The latest figures released by Nationwide have shown that life is returning back to the market post-Brexit with annual house price growth edging up to 2.3%, the strongest rate for 18 months.
Robert Gardner, Nationwide’s Chief Economist said, “UK annual house price growth continued to edge higher in February rising to 2.3%, from 1.9% in January, the strongest rate for 18 months.
“While overall economic growth ground to a halt in the final three months of 2019, labour market conditions remained buoyant and borrowing costs low. The decisive election outcome may have provided a boost to buyer sentiment.
“Recent data releases indicate that the housing market has gathered momentum in recent months and the latest house price figures are in line with that trend. The number of residential property transactions and mortgages approved for house purchase increased around the turn of the year and surveyors have reported an increase in new buyer enquiries.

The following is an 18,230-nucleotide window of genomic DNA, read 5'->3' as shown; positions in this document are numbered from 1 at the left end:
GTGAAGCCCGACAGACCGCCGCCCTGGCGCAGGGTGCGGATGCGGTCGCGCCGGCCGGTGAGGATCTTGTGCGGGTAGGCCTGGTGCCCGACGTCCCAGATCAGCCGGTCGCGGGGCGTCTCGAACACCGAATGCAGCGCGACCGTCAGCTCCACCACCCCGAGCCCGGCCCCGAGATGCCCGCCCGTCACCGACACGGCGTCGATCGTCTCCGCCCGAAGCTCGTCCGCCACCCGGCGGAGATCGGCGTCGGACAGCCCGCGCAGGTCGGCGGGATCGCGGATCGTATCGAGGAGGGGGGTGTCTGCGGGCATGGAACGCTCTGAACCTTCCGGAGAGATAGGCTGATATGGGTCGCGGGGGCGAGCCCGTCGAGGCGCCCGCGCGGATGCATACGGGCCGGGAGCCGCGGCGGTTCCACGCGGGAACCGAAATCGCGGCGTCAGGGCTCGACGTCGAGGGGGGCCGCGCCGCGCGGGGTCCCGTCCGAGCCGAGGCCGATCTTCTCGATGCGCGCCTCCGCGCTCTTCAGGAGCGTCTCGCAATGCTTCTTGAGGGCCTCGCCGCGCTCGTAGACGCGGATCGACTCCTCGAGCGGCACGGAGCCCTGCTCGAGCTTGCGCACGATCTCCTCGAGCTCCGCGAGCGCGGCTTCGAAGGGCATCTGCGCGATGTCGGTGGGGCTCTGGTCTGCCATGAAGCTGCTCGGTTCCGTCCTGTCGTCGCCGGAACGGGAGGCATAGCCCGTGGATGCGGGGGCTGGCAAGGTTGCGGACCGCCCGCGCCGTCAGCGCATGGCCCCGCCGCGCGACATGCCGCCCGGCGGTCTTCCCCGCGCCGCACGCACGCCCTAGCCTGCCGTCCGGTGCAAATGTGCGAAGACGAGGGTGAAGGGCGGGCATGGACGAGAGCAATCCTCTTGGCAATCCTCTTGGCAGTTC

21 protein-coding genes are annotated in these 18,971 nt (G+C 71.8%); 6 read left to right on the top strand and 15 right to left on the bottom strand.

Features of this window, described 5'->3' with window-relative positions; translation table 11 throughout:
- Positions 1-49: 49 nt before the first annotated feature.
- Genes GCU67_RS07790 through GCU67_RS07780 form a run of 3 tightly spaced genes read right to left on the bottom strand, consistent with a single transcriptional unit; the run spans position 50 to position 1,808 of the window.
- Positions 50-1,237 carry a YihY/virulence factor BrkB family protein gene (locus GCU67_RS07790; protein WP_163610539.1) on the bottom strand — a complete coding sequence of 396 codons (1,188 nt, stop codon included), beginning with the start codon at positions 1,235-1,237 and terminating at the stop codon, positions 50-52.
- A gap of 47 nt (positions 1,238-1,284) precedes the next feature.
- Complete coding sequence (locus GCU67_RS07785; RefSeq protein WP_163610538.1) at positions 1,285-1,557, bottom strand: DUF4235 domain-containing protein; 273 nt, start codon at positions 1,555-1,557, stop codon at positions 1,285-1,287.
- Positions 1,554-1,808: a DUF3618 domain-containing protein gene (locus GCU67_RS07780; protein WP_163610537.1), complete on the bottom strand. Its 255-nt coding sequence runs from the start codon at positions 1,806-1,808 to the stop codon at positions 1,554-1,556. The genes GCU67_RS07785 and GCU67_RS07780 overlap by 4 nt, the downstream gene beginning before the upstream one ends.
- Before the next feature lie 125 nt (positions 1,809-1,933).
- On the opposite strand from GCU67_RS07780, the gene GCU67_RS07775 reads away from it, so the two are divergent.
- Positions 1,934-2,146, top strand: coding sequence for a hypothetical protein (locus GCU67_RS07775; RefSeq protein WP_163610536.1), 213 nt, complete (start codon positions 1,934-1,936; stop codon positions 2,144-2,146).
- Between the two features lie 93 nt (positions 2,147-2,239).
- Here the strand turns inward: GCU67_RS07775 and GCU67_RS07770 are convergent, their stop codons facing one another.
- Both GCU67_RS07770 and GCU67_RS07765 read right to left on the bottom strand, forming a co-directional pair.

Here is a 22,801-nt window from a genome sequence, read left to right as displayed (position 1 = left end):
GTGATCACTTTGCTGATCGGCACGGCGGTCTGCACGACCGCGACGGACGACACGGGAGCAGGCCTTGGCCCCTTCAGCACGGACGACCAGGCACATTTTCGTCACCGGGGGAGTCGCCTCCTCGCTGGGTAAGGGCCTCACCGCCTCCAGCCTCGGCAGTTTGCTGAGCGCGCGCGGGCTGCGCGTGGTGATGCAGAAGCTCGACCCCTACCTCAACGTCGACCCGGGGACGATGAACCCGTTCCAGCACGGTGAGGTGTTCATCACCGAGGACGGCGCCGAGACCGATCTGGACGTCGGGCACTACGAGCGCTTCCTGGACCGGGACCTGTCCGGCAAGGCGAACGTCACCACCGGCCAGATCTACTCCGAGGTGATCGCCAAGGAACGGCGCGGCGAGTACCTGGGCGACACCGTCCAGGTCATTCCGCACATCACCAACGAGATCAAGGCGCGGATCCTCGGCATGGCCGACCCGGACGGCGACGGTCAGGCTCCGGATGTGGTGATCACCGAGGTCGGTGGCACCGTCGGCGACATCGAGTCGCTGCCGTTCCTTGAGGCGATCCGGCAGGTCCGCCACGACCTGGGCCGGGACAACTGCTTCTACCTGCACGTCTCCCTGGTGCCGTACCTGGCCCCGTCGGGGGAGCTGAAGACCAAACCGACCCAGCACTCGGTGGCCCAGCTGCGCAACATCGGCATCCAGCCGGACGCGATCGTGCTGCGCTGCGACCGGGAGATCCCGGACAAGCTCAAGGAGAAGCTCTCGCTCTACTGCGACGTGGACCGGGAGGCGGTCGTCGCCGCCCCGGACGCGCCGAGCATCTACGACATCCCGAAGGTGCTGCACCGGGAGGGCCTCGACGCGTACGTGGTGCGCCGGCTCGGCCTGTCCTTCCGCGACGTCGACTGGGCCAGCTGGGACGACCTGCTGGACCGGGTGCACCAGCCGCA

“Looking ahead, economic developments will remain the key driver of housing market trends and house prices. Business surveys suggest that activity recovered in the New Year, but there are still significant uncertainties that threaten to exert a drag on the economy in the coming quarters.
“The global economic backdrop remains challenging, with the coronavirus outbreak expected to weigh on global activity in the coming quarters. Investment is likely to remain subdued until the UK’s future global trading relationships become clearer, which is unlikely until early next year.
“Overall, we expect the UK economy to continue to expand at a modest pace in 2020, with house prices remaining broadly flat in 2020 as a whole.”
Anna Clare Harper, co-founder of property fund Anglo Residential said, “Strong house price growth suggests a rebound in confidence, reflecting the ‘Boris Bounce’ and increased certainty around Brexit. House prices at their highest level in 18 months is a reflector and determinant of wealth and confidence. House prices are a vital statistic for the health of our economy because property is one of the largest contributors to household wealth, just behind pensions at circa £5.1 trillion in the year to March 2018.”